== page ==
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Aug

PC turns off all the power (cuts out completely)

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Hi,

 

I'm having very frustrating time building a second computer for use. The parts I've bought new are: AMD 64 3200, ASUS 939 A8N5x MoBo, PciE 256MB video card (EVGA) 1 GB dual channel memory from Kingston, new 550W 24 pin power supply and Maxell 250GB hard drive. I already had a DVD-ROM and DVD burner. The problem I'm having is that the computer will all of a sudden lose power, as if someone had pulled the plug out of the wall. When I had the ASUS motherboard installed, I was able to power up and go to the BIOS and work in BIOS for as long as I wanted to. Whenever I put in my WinXP CD and started going through the installation process, the computer would just die (like someone pulled the plug). It would do this during the options segment of installing XP. I switched around Hard drives, DVD players, cables, etc.. to no avail. I suspected the mother board, so I went out and purchased a new MSI Mobo, and installed it. I actually was able to get the computer up and running, get WinXP installed, was installing all the different drivers I needed and was installing SP2 (and actually ran the computer for 6-7 hours). I found out I installed SP2 incorrectly (security software was running in the background), and starting getting the error code 0000135 upon bootup. The next morning I started the computer up with the WinXP CD with the intentions of fixing the install, when the same problem of the power cutting out started again. A friend of mine had an extra power supply, and I tried his power supply, and the same problem of the computer just cutting off in the middle of something is still occuring. I have an fan in the front of case, and exhaust, and retail AMD heatsink/fan with Arctic Silver.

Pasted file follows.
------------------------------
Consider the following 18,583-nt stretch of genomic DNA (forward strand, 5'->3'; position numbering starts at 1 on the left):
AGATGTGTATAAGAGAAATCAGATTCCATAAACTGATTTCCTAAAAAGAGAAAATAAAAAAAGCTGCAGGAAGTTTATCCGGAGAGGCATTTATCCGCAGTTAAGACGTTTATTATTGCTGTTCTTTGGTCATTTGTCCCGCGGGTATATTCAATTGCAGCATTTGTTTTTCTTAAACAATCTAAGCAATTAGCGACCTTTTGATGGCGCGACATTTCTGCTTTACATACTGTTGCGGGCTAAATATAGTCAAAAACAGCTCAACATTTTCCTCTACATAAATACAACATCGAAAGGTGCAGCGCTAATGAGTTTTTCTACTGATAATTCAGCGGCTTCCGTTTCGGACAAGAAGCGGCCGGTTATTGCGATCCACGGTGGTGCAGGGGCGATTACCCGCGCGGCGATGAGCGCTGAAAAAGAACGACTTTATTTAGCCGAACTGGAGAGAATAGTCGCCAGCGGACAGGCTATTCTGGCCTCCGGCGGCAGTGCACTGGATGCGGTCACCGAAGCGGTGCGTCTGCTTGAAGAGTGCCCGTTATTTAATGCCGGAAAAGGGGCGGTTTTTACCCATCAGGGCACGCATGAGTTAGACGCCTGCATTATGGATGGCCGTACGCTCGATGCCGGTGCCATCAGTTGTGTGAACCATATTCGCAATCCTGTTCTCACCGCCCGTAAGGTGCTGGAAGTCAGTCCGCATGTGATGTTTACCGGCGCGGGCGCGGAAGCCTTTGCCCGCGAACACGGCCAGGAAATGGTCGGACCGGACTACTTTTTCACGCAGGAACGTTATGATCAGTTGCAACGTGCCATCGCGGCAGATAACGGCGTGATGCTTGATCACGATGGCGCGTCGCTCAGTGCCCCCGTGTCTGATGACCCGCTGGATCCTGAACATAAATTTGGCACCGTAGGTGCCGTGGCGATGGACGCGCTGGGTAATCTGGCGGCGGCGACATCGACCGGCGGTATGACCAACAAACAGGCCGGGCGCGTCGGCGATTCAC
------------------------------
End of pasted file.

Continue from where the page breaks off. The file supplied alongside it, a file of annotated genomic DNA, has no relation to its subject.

One thing to note that may be important: When I installed the heatsink (retail AMD) onto the first board (the ASUS), it took considerable amount of force to get the clips to anchor down...like I had to gorilla force the heatsink clips down on the tabs. The BIOS hardware monitor would show a CPU temp of 80C and a system temp of 32C. When I bought the MSI motherboard, it was a LOT easier to clip down the heatsink clip onto the tabs. The MSI hardware monitor is showing the CPU temp of about 54, and system of 30. I am also using a THIN layer of Arctic Silver as a compound.

 

At this point, I'm beginning to wonder if the real problem is a damaged chip. Help!

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While I'm not too familiar with AMDs and safe operating temps, 80C seems extremely high to me. I'm running a P4 Prescott which are said to run hot and I'm idling around 50C. So... if 50C is hot then 80C must be... you know... not good.

 

It sounds like the chip is overheating and that's what is causing the shut down. Arctic Silver should do the trick but if you're still running at around 54C then you might just need to resit the heatsink. Just pop it out, rotate it, and stick it back in.

 

Check your BIOS and see if there are any temp thresholds or anything like that.

 

It's a start. You should find someone with some experience in AMD though. I'm sure someone else on this board will offer something.